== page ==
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Snapchat’s Parent Makes Blockbuster IPO Details Public

February 2, 2017, 10:01 PM UTC

Snap Inc, owner of popular messaging service Snapchat, made many of its financial details public for the first time on Thursday, as it prepared to raise up to $3 billion in an initial public offering in New York that is expected to come in March.

The disclosure was Snap’s opening salvo in convincing investors that the company, which launched in 2012 as a free mobile app with disappearing messages, has come up with a sustainable business model despite increasing losses

Snap had confidentially registered with the U.S. Securities and Exchange Commission late last year and kept the prospectus under such tight wraps that even some of its IPO underwriters had not seen it prior to publication on Thursday, sources familiar with the matter told Reuters.

Snap said in the IPO registration document published on Thursday it would become the first U.S. company to go public with shares on offer not granting voting rights to stock market investors. Its founders, Evan Spiegel and Robert Murphy, will keep control of the company.

Snap could be valued at between $20 billion to $25 billion, sources familiar with the situation who asked not to be named because the matter is confidential have said. That would give the company the richest valuation in a U.S. technology IPO since Facebook Inc.

Snap, which described itself as a camera company in the IPO prospectus, started selling $130 video camera glasses last year. It has also sought to bulk up revenues from advertising, where it generates the majority of its revenue.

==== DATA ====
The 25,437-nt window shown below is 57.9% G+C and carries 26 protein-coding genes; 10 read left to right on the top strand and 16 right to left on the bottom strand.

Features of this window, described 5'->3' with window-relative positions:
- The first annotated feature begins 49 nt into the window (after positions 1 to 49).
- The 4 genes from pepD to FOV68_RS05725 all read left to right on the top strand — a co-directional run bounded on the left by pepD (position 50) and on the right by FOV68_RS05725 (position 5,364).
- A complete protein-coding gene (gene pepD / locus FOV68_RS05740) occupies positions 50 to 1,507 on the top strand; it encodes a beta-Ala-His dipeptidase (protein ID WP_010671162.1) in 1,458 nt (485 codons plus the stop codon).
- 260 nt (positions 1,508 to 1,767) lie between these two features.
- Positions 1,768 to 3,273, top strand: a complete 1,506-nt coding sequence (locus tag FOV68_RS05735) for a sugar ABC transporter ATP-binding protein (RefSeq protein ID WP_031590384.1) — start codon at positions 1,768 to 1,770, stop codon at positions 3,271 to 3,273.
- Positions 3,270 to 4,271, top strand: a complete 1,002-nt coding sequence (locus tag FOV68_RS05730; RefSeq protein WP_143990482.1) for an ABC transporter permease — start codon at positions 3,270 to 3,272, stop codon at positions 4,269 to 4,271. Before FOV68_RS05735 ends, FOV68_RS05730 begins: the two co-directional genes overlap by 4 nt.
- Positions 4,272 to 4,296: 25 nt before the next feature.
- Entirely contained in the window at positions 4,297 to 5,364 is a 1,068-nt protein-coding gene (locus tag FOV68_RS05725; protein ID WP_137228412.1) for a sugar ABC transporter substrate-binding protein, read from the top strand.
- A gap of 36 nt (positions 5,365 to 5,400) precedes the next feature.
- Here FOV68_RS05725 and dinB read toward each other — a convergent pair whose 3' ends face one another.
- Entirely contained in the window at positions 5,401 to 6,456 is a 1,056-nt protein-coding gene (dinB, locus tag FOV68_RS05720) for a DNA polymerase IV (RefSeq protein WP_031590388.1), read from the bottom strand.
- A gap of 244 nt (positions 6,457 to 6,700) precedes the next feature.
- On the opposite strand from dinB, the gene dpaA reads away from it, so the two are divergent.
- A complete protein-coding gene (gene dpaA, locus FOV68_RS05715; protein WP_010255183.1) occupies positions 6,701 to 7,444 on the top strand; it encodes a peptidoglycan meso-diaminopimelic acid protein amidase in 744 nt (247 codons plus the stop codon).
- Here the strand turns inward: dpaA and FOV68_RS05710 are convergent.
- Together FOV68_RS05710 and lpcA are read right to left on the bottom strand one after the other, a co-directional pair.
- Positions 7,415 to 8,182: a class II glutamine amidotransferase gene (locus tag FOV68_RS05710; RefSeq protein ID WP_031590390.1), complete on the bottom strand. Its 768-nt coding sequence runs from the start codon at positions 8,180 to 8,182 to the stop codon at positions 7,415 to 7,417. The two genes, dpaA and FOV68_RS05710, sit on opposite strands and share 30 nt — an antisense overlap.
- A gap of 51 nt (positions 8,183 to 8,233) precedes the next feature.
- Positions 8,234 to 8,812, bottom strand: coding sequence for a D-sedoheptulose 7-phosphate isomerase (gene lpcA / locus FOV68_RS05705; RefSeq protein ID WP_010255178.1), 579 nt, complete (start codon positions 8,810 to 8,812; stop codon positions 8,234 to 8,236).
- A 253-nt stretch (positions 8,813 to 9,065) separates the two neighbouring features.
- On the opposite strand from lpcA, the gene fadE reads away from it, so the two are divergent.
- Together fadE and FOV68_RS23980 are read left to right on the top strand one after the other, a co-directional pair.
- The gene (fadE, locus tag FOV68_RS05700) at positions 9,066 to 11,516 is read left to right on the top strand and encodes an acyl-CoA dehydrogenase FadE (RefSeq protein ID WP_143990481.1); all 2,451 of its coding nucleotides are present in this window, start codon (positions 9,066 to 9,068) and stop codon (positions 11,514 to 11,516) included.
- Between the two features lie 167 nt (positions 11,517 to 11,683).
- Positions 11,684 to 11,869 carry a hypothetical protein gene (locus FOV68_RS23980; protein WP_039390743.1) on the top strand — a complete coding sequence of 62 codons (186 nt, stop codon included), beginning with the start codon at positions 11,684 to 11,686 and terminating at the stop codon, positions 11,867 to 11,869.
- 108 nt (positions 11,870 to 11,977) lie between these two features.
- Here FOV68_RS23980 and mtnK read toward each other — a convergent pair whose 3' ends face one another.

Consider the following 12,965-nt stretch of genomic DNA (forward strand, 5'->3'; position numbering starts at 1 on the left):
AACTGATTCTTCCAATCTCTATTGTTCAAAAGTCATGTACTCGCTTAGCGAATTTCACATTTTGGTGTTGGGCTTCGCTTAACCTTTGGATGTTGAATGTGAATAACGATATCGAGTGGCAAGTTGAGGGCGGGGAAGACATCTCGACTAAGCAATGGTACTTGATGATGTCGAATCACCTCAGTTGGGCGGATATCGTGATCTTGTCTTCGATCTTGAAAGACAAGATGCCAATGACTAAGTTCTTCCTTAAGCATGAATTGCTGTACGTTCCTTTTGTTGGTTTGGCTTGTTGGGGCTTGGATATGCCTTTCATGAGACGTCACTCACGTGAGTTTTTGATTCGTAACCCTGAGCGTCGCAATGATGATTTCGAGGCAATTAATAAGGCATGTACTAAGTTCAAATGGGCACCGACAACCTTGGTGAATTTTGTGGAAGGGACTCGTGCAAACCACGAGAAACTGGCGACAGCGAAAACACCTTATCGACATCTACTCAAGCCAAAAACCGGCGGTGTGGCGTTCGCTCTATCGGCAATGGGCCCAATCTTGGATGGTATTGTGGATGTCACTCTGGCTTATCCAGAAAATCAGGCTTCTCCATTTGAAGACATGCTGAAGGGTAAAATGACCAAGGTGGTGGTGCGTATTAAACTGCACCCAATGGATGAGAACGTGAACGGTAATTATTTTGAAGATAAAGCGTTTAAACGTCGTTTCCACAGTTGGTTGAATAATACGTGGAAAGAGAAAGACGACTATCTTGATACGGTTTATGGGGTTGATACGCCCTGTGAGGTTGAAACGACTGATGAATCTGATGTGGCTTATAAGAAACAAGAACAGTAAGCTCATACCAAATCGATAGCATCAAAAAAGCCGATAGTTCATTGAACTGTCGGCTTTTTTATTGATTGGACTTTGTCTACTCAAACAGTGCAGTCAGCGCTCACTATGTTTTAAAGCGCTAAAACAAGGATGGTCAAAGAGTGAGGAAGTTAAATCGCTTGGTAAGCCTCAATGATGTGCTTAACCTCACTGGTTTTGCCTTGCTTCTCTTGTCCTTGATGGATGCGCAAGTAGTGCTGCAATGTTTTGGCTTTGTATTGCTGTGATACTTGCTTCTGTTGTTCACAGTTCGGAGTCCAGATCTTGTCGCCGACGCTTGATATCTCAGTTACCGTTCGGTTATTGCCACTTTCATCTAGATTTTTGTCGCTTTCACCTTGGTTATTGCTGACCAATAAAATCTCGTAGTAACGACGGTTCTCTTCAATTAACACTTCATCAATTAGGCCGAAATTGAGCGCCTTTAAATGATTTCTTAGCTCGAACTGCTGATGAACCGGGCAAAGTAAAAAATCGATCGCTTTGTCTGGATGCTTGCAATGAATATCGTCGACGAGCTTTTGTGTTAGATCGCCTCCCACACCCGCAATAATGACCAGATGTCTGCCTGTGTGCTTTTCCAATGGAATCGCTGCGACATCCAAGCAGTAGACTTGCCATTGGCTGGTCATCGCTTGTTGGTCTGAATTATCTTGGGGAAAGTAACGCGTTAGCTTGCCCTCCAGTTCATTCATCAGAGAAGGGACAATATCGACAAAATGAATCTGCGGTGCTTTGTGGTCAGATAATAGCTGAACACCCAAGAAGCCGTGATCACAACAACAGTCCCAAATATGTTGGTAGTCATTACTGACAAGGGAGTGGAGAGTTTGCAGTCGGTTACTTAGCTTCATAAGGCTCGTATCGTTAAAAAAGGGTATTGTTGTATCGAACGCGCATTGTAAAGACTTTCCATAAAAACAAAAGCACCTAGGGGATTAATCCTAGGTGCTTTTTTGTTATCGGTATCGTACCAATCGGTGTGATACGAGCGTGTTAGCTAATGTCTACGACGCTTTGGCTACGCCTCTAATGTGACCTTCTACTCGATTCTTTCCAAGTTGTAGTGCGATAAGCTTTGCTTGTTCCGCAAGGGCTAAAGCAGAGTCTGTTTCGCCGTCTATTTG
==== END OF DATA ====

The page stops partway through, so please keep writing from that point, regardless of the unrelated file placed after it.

Snap had $404.5 million in sales in 2016, up from $58.7 million in 2015. However, it had a net loss of $514.6 million in 2016, up from a net loss of $372.9 million in 2015.

It had adjusted losses before interest, tax, depreciation and amortization last year of $459 million, up from $292 million the year before.

Snap had 158 million active users in 2016, up 48% from 2015.

Facebook’s Instagram, which recently introduced disappearing video content similar to Snapchat, had 600 million users as of late last year. Like Snapchat, Instagram sells advertising on its platform.

Snap pointed to a decline in the growth rate of its user base as a risk, as well as its reliance on Google Cloud and certain operating systems. All companies must include risk factors in their prospectus, and the first ones listed are often those of most concern.


Spiegel, the 26-year-old Snap co-founder, last year earned $503,205 in salary, with a $1 million bonus. Imran Khan, Snapchat’s chief strategy officer whom it hired from investment bank Credit Suisse Group AG in 2014, earned $241,539 last year with a $5.2 million bonus.

Spiegel and Murphy will maintain tight control over Snap’s stock through a unique three-share class structure. The structure will give Spiegel and Murphy the right of 10 votes for every share. Existing investors will have one vote for each of their shares, while new investors will have no voting rights.

Keeping tight control is common in companies closely associated with their founders, who often prefer to grow their business without being questioned by a broad array of investors. Still, offering a class of stock with no votes in an IPO is unprecedented.

Though the structure has drawn some criticism for not giving stock market investors the opportunity to have input, some people close to the company have argued that investors can “vote with their feet” by not buying into the IPO if they are not comfortable with the arrangements.

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By the end of last year, Snap had increased its number of employees to 1,859 from 600 in 2015 as it aggressively expanded its business.

Snap said it would use the proceeds from its IPO for general purposes, including working capital, operating expenses and capital expenditures.

Snap said it will list on the New York Stock Exchange under the ticker SNAP.